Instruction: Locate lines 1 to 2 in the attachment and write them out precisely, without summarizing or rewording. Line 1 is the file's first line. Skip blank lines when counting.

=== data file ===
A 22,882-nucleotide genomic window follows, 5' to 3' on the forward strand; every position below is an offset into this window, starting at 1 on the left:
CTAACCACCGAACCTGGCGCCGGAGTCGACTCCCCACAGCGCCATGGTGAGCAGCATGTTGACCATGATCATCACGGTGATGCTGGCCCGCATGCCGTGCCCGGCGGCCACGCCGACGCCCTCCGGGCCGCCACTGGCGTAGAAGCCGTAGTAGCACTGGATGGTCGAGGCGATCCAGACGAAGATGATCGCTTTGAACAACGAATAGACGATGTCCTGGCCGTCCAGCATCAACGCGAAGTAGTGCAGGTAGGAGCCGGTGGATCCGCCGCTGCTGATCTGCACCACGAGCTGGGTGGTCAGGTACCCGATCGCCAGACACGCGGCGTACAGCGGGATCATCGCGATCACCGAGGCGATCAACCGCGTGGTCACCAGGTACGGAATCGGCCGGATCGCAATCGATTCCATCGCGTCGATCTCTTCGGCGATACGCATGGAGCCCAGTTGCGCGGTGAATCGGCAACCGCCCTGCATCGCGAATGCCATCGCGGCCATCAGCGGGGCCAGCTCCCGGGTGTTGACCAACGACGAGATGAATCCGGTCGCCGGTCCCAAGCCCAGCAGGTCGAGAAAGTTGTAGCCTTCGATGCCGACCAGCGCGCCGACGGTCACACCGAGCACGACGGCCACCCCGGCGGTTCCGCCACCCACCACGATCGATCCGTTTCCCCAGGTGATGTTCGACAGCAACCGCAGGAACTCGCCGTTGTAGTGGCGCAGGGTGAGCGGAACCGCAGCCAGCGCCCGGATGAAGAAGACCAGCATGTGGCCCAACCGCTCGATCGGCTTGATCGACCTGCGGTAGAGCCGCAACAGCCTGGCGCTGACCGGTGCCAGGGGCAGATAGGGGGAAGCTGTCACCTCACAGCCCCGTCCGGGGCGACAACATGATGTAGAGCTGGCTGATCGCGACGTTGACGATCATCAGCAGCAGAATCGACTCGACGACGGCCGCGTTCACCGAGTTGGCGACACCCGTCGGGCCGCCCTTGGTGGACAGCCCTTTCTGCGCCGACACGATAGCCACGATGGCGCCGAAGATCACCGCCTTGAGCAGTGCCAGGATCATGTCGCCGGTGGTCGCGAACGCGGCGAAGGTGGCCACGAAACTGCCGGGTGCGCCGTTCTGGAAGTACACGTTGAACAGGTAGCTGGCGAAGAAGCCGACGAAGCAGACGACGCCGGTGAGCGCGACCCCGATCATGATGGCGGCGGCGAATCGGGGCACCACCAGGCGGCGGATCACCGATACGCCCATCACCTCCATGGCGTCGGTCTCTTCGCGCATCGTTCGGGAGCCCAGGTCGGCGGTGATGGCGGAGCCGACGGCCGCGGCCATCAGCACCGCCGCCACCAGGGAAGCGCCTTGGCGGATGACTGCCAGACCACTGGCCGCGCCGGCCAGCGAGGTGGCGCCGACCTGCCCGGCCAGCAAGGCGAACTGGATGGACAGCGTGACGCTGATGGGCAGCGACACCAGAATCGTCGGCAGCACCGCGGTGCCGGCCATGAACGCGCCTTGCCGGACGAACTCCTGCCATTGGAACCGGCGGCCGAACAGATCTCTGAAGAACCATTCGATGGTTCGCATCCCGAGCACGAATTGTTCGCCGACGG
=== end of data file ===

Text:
A 22,882-nucleotide genomic window follows, 5' to 3' on the forward strand; every position below is an offset into this window, starting at 1 on the left:
CTAACCACCGAACCTGGCGCCGGAGTCGACTCCCCACAGCGCCATGGTGAGCAGCATGTTGACCATGATCATCACGGTGATGCTGGCCCGCATGCCGTGCCCGGCGGCCACGCCGACGCCCTCCGGGCCGCCACTGGCGTAGAAGCCGTAGTAGCACTGGATGGTCGAGGCGATCCAGACGAAGATGATCGCTTTGAACAACGAATAGACGATGTCCTGGCCGTCCAGCATCAACGCGAAGTAGTGCAGGTAGGAGCCGGTGGATCCGCCGCTGCTGATCTGCACCACGAGCTGGGTGGTCAGGTACCCGATCGCCAGACACGCGGCGTACAGCGGGATCATCGCGATCACCGAGGCGATCAACCGCGTGGTCACCAGGTACGGAATCGGCCGGATCGCAATCGATTCCATCGCGTCGATCTCTTCGGCGATACGCATGGAGCCCAGTTGCGCGGTGAATCGGCAACCGCCCTGCATCGCGAATGCCATCGCGGCCATCAGCGGGGCCAGCTCCCGGGTGTTGACCAACGACGAGATGAATCCGGTCGCCGGTCCCAAGCCCAGCAGGTCGAGAAAGTTGTAGCCTTCGATGCCGACCAGCGCGCCGACGGTCACACCGAGCACGACGGCCACCCCGGCGGTTCCGCCACCCACCACGATCGATCCGTTTCCCCAGGTGATGTTCGACAGCAACCGCAGGAACTCGCCGTTGTAGTGGCGCAGGGTGAGCGGAACCGCAGCCAGCGCCCGGATGAAGAAGACCAGCATGTGGCCCAACCGCTCGATCGGCTTGATCGACCTGCGGTAGAGCCGCAACAGCCTGGCGCTGACCGGTGCCAGGGGCAGATAGGGGGAAGCTGTCACCTCACAGCCCCGTCCGGGGCGACAACATGATGTAGAGCTGGCTGATCGCGACGTTGACGATCATCAGCAGCAGAATCGACTCGACGACGGCCGCGTTCACCGAGTTGGCGACACCCGTCGGGCCGCCCTTGGTGGACAGCCCTTTCTGCGCCGACACGATAGCCACGATGGCGCCGAAGATCACCGCCTTGAGCAGTGCCAGGATCATGTCGCCGGTGGTCGCGAACGCGGCGAAGGTGGCCACGAAACTGCCGGGTGCGCCGTTCTGGAAGTACACGTTGAACAGGTAGCTGGCGAAGAAGCCGACGAAGCAGACGACGCCGGTGAGCGCGACCCCGATCATGATGGCGGCGGCGAATCGGGGCACCACCAGGCGGCGGATCACCGATACGCCCATCACCTCCATGGCGTCGGTCTCTTCGCGCATCGTTCGGGAGCCCAGGTCGGCGGTGATGGCGGAGCCGACGGCCGCGGCCATCAGCACCGCCGCCACCAGGGAAGCGCCTTGGCGGATGACTGCCAGACCACTGGCCGCGCCGGCCAGCGAGGTGGCGCCGACCTGCCCGGCCAGCAAGGCGAACTGGATGGACAGCGTGACGCTGATGGGCAGCGACACCAGAATCGTCGGCAGCACCGCGGTGCCGGCCATGAACGCGCCTTGCCGGACGAACTCCTGCCATTGGAACCGGCGGCCGAACAGATCTCTGAAGAACCATTCGATGGTTCGCATCCCGAGCACGAATTGTTCGCCGACGG